There is a certain way we choose to deal with memories. Sometimes we cherish them, sometimes we compartmentalize them, and sometimes, when the memories are especially fragile, we must watch them from afar. This semester, I’ve been watching a memory, carefully stepping around the delicate periphery so as not to disturb the inner sanctum.
Because I refuse to give Comcast any more business than it deserves — which is negative 800 billion customers, in case you were wondering — and because “Arrested Development” and “Breaking Bad” are on Netflix, I do not watch television at school.
The lecture hall. The universal symbol of collegiate education — a motif almost as prevalent as the red solo cup, the universal symbol of “screw you, Mom.” Yes, midway through the semester I have presumed it time to discuss that pesky, bloodsucking parasite on the backside of the unceasing party that is college: learning. I use the term loosely, of course.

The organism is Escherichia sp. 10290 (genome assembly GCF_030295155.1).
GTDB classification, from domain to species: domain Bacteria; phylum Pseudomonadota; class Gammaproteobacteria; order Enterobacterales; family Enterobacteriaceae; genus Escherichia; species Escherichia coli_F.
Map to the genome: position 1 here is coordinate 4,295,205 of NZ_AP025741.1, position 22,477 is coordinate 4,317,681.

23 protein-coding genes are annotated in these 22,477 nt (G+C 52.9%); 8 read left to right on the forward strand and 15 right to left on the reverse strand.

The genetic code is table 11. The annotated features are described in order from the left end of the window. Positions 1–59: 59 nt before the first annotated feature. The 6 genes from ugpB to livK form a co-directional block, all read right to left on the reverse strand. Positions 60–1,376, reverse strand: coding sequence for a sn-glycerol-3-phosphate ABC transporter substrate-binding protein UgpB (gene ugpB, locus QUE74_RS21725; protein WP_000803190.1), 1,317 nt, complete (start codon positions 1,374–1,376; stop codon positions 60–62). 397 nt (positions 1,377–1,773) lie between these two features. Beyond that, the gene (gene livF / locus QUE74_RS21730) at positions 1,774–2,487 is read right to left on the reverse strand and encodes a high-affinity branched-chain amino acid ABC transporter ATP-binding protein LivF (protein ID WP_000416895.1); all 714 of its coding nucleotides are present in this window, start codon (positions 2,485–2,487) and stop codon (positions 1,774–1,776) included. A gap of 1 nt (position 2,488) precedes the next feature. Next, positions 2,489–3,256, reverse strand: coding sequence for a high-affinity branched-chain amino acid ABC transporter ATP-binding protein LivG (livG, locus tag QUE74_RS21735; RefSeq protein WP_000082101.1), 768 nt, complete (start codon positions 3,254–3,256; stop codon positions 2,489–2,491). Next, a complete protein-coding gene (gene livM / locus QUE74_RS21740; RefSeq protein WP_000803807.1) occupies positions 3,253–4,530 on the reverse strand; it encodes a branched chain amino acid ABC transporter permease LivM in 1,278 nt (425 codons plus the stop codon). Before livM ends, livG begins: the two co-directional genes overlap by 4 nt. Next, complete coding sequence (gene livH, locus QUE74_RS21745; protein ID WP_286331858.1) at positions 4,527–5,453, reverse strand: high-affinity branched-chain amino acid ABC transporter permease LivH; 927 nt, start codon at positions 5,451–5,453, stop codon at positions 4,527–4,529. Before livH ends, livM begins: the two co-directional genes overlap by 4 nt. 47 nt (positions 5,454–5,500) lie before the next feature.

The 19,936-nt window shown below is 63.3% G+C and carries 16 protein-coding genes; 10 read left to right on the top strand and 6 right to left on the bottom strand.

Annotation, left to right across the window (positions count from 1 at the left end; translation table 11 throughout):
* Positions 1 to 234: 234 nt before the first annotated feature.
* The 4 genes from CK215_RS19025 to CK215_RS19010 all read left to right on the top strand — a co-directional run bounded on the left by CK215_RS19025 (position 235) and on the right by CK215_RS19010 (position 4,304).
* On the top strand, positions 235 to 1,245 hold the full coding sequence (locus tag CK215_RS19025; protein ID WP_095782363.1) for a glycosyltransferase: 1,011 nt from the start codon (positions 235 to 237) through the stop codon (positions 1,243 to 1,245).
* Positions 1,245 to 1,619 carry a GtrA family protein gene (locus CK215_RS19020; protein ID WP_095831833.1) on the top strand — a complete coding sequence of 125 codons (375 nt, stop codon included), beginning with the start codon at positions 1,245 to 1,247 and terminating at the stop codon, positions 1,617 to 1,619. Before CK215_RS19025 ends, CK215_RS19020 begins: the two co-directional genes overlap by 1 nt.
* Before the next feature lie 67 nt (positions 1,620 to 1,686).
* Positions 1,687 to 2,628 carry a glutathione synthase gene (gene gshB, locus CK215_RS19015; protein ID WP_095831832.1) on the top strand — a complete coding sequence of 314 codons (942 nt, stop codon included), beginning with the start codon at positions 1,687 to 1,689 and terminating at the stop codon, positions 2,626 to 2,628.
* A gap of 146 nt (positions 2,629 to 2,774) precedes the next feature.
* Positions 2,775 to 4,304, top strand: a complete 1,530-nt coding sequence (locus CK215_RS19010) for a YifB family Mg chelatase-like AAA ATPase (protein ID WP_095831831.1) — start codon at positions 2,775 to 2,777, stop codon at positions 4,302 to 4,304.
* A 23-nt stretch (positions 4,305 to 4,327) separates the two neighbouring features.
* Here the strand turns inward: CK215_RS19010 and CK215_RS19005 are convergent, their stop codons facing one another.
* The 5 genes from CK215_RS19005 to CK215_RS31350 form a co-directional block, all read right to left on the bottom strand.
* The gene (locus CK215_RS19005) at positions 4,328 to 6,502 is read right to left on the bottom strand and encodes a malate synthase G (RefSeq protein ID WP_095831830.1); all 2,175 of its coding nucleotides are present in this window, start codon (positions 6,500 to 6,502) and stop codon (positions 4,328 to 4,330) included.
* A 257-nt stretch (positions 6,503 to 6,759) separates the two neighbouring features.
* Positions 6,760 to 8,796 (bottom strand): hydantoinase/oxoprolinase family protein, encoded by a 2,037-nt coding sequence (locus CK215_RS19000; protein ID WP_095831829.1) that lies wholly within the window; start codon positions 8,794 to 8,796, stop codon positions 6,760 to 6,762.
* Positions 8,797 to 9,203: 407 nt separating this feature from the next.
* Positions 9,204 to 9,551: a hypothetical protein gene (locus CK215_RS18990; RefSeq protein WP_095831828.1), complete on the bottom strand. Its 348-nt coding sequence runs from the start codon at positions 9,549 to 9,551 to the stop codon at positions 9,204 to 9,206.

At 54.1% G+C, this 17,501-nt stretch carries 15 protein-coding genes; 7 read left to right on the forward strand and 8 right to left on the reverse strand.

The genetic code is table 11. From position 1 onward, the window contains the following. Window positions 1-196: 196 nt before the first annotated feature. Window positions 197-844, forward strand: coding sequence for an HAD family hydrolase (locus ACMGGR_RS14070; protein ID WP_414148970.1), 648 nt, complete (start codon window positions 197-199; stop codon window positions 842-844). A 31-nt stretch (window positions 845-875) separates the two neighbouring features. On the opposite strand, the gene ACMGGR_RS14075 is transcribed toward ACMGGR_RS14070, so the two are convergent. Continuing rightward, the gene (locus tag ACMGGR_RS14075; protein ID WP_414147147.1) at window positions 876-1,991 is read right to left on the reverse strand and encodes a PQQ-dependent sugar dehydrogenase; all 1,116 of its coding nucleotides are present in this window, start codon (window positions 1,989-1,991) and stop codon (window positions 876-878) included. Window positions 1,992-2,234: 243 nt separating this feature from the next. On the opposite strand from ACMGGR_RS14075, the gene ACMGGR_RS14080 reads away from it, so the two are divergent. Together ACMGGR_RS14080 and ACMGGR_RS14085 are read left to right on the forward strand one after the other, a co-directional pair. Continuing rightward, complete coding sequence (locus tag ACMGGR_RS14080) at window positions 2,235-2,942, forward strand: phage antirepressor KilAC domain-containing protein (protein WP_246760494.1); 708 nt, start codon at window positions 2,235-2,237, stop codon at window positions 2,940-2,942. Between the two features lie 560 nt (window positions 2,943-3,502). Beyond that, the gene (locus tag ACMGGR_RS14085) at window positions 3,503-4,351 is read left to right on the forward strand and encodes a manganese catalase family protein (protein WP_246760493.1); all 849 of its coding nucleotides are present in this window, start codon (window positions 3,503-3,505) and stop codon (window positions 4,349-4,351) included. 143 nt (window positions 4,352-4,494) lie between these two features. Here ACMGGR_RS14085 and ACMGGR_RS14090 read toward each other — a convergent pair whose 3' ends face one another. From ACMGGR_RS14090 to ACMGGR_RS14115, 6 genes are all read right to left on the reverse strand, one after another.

Growing up as an only child wasn’t all that it was cracked up to be. Although people think being an only child means you get whatever you want, there is a dark side too — … dun dun dun — the feeling that you are always being left out. As a kid, the only things that mattered to me were my Pokémon cards, my friend’s movie birthday parties and group playdates after school.
Last Tuesday I had dinner at my professor’s house. Earlier in the day I texted my friend who had dined there the night before: “Does he serve wine?” She answered in the negative. Completely sober, I chatted with 11 of my classmates during dinner, dessert and drinks — Sprite and lemonade.